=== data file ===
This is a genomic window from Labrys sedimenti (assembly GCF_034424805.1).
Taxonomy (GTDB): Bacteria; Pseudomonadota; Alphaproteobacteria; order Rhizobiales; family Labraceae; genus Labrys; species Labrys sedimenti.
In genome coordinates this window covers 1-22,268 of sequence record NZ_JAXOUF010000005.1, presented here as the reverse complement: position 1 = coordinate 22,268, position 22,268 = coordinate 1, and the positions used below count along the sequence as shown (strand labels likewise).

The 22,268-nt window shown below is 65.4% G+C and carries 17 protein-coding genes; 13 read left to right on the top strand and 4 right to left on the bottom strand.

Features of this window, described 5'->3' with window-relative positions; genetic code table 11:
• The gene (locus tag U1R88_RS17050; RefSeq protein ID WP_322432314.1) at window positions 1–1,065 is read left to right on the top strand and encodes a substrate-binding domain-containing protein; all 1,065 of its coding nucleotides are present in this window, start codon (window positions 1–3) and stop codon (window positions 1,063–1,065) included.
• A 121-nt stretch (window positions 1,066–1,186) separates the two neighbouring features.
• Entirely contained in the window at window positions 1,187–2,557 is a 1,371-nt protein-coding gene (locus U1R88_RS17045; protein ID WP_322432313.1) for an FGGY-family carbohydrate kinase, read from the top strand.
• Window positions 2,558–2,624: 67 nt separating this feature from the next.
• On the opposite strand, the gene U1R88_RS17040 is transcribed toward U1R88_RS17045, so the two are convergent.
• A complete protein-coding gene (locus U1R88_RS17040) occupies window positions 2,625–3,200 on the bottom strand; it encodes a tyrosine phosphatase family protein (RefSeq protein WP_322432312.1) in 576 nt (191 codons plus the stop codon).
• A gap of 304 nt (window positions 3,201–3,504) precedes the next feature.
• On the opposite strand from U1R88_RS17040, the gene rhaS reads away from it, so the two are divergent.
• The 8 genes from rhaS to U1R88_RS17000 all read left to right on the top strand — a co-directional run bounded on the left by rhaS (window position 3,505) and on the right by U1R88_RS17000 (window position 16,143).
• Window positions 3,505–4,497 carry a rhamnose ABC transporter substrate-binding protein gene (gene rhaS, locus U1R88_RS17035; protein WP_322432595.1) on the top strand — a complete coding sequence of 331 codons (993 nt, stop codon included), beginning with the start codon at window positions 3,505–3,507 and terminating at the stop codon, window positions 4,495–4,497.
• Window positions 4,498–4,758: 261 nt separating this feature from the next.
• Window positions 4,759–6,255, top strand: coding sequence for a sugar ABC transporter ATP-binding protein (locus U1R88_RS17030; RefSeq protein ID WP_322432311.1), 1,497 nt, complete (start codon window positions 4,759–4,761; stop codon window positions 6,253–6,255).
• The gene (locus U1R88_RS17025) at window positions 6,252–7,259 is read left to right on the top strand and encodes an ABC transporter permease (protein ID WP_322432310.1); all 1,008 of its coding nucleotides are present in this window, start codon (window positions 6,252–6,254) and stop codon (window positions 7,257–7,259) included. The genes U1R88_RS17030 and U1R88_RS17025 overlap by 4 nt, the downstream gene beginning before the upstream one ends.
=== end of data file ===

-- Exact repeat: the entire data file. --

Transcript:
This is a genomic window from Labrys sedimenti (assembly GCF_034424805.1).
Taxonomy (GTDB): Bacteria; Pseudomonadota; Alphaproteobacteria; order Rhizobiales; family Labraceae; genus Labrys; species Labrys sedimenti.
In genome coordinates this window covers 1-22,268 of sequence record NZ_JAXOUF010000005.1, presented here as the reverse complement: position 1 = coordinate 22,268, position 22,268 = coordinate 1, and the positions used below count along the sequence as shown (strand labels likewise).

The 22,268-nt window shown below is 65.4% G+C and carries 17 protein-coding genes; 13 read left to right on the top strand and 4 right to left on the bottom strand.

Features of this window, described 5'->3' with window-relative positions; genetic code table 11:
• The gene (locus tag U1R88_RS17050; RefSeq protein ID WP_322432314.1) at window positions 1–1,065 is read left to right on the top strand and encodes a substrate-binding domain-containing protein; all 1,065 of its coding nucleotides are present in this window, start codon (window positions 1–3) and stop codon (window positions 1,063–1,065) included.
• A 121-nt stretch (window positions 1,066–1,186) separates the two neighbouring features.
• Entirely contained in the window at window positions 1,187–2,557 is a 1,371-nt protein-coding gene (locus U1R88_RS17045; protein ID WP_322432313.1) for an FGGY-family carbohydrate kinase, read from the top strand.
• Window positions 2,558–2,624: 67 nt separating this feature from the next.
• On the opposite strand, the gene U1R88_RS17040 is transcribed toward U1R88_RS17045, so the two are convergent.
• A complete protein-coding gene (locus U1R88_RS17040) occupies window positions 2,625–3,200 on the bottom strand; it encodes a tyrosine phosphatase family protein (RefSeq protein WP_322432312.1) in 576 nt (191 codons plus the stop codon).
• A gap of 304 nt (window positions 3,201–3,504) precedes the next feature.
• On the opposite strand from U1R88_RS17040, the gene rhaS reads away from it, so the two are divergent.
• The 8 genes from rhaS to U1R88_RS17000 all read left to right on the top strand — a co-directional run bounded on the left by rhaS (window position 3,505) and on the right by U1R88_RS17000 (window position 16,143).
• Window positions 3,505–4,497 carry a rhamnose ABC transporter substrate-binding protein gene (gene rhaS, locus U1R88_RS17035; protein WP_322432595.1) on the top strand — a complete coding sequence of 331 codons (993 nt, stop codon included), beginning with the start codon at window positions 3,505–3,507 and terminating at the stop codon, window positions 4,495–4,497.
• Window positions 4,498–4,758: 261 nt separating this feature from the next.
• Window positions 4,759–6,255, top strand: coding sequence for a sugar ABC transporter ATP-binding protein (locus U1R88_RS17030; RefSeq protein ID WP_322432311.1), 1,497 nt, complete (start codon window positions 4,759–4,761; stop codon window positions 6,253–6,255).
• The gene (locus U1R88_RS17025) at window positions 6,252–7,259 is read left to right on the top strand and encodes an ABC transporter permease (protein ID WP_322432310.1); all 1,008 of its coding nucleotides are present in this window, start codon (window positions 6,252–6,254) and stop codon (window positions 7,257–7,259) included. The genes U1R88_RS17030 and U1R88_RS17025 overlap by 4 nt, the downstream gene beginning before the upstream one ends.